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Evaluate $\displaystyle \int \tan^2x\sec^2x\,dx$

I tried several methods:

  • First method was I changed $\tan^2x = \sec^2x-1$, and then substitute $\sec x$ to $t$, but it doesn't work.
  • Second method was to use substitute $\tan^2x = v$, $\sec x = u$. And, it does not work as well.

Is there any better way to solve this problem?

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2 Answers 2

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Substituting $x = \tan^{-1}t$ and using $\sec^2(x)= \tan^2(x)+1$ we get $$\int (1+t^2)\cdot t^2\cdot \frac{1}{1+t^2}\, dt = \int t^2dt = \frac{t^3}{3}+C.$$ Since $t=\tan(x)$, we recover $$\int \sec^2(x) \cdot \tan^2(x)\, dx = \frac{\tan^3(x)}{3}+C.$$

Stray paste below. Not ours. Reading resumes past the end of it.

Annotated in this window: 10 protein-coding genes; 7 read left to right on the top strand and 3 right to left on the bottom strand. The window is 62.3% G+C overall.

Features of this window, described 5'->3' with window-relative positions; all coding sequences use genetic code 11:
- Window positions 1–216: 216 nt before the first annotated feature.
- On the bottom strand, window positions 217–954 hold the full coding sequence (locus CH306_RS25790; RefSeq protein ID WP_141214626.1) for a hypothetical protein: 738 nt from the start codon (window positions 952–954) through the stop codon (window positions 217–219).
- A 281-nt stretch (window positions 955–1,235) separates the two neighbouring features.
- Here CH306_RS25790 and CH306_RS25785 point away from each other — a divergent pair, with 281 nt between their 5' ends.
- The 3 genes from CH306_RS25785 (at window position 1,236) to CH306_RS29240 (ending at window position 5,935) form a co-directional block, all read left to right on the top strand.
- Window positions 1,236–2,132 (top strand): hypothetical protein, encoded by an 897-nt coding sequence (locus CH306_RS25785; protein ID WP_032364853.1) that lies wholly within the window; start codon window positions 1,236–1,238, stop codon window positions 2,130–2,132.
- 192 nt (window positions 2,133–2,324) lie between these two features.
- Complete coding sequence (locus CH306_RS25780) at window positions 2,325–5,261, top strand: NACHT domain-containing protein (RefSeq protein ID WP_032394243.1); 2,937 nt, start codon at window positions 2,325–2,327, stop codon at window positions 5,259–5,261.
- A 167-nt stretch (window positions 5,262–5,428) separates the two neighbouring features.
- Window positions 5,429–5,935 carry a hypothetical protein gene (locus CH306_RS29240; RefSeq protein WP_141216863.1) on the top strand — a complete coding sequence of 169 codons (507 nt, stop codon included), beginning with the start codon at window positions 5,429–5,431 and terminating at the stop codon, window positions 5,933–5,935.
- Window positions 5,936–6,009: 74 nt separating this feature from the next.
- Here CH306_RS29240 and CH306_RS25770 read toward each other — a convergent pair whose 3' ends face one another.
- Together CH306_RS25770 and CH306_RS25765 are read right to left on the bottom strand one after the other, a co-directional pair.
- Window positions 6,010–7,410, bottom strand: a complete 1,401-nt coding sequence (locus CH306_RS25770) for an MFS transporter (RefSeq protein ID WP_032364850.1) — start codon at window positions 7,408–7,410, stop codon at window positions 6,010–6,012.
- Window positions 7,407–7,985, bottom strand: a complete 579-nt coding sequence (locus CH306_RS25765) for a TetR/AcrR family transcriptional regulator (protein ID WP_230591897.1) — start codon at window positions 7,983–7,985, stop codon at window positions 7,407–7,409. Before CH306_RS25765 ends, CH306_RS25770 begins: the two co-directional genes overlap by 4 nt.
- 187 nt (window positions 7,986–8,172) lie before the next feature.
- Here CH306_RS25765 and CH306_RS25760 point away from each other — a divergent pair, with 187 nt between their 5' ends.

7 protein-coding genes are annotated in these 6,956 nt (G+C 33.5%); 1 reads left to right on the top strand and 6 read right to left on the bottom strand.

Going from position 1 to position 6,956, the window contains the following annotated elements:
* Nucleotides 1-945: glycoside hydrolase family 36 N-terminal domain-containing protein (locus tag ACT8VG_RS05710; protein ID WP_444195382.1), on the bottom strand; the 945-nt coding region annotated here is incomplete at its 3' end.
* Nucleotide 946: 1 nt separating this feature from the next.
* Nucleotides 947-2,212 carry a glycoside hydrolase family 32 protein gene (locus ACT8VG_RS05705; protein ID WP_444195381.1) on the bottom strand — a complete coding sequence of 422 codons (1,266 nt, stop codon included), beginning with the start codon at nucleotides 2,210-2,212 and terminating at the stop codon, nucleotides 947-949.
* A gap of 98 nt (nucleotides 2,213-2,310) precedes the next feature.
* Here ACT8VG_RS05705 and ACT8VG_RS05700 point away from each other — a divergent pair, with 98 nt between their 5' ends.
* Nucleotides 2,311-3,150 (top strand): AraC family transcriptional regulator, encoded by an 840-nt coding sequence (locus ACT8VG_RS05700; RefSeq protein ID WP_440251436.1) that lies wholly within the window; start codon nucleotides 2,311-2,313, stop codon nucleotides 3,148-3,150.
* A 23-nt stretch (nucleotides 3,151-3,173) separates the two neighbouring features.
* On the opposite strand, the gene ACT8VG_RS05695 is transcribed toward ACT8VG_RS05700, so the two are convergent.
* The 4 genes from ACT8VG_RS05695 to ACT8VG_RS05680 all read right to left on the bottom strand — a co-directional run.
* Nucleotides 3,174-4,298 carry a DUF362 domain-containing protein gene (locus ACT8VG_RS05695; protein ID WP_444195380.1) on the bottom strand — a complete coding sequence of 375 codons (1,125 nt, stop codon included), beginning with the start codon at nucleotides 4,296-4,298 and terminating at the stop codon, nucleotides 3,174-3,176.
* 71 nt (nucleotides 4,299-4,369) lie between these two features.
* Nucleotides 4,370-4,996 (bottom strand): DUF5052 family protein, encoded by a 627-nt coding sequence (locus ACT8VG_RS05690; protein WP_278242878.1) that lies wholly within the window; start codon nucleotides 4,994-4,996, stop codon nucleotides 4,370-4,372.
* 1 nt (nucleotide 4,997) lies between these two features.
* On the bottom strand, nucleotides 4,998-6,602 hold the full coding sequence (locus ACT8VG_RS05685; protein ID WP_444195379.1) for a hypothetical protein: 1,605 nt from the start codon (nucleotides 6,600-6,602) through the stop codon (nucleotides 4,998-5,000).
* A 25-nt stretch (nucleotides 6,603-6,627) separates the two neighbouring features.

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$$I=\int\sec x\tan^2xdx\\=\int\sec x(\sec^2x-1)dx\\=\int\underbrace{\sec x}_{\mathtt u}.\underbrace{\sec^2x}_{\mathtt v}dx-\int\sec xdx\\=\left(\sec x\int\sec^2 xdx-\int (\sec x\tan x)\tan xdx\right)-\int\sec x$$ $$I=\sec x \tan x-\ln|\sec x+\tan x|-I+C$$ $$I=\frac12\left(\sec x\tan x-\ln\left|\sec x+\tan x\right|\right)+C$$

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  • $\begingroup$ Thanks for taking care of detail :) I appreciate your efforts! I understood what you wrote. Thank you again :D $\endgroup$
    – Jason
    Sep 19, 2014 at 9:24

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